Sir Colin Campbell, 1st Lord of Glenorchy, built Kilchurn Castle at the head of Loch Awe in the mid-1400s. Colin’s father Duncan Campbell, later 1st Lord Campbell, had offered him the land to ensure his loyalty following the sudden death of his elder brother Gillespec.
Colin’s descendants, the Campbells of Glenorchy, were the most powerful junior branch of Clan Campbell, and Kilchurn remained their power base for around 150 years. The Glenorchy Campbells at times nearly rivalled even the Clan Campbell’s chiefs, the earls of Argyll, for supremacy.
The castle’s existence is noted in a charter dated March 1449, entitled ‘apud Castrum de Glenurquhay’ (at the Castle of Glenurquhay). It originally consisted of the courtyard and the five-storey tower house, containing a hall, private chambers, a cellar and a prison. Colin’s son Duncan, the 2nd Lord, added the laich hall in the courtyard before his death at the Battle of Flodden in 1513.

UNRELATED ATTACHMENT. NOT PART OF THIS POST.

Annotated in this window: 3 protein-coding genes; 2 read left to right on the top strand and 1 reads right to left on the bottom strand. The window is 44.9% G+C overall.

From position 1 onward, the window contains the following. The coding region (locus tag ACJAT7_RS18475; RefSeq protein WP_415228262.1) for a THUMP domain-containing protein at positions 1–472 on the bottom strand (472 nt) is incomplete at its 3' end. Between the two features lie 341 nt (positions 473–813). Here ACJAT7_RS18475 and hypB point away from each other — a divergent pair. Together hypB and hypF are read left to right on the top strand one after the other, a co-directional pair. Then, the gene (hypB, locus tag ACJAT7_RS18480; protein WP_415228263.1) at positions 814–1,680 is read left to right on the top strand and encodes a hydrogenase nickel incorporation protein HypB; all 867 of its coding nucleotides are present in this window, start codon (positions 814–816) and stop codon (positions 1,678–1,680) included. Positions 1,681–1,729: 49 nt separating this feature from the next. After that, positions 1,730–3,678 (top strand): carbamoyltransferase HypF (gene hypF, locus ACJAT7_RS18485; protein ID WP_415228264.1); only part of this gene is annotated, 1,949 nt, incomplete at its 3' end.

Colin, the 6th Lord, added the four angle-turrets on the top of the tower house. He was also responsible for relocating the Campbells of Glenorchy from Kilchurn to their new home of Balloch, now Taymouth, in Perthshire before his death in 1583.
Kilchurn found a new role in 1689. In that year Sir John Campbell of Glenorchy, 1st Earl of Breadalbane, retired to his ancestral seat and set about converting it into a garrison stronghold.
The tower house was converted into accommodation for officers, while a barracks housing 200 men was built on the north side of the courtyard. The barracks block remains relatively complete, and is today the oldest surviving barracks on the British mainland.
The garrison stronghold saw little use, other than as an outpost for government soldiers during the Jacobite risings of 1715 and 1745. The castle was eventually abandoned later that century.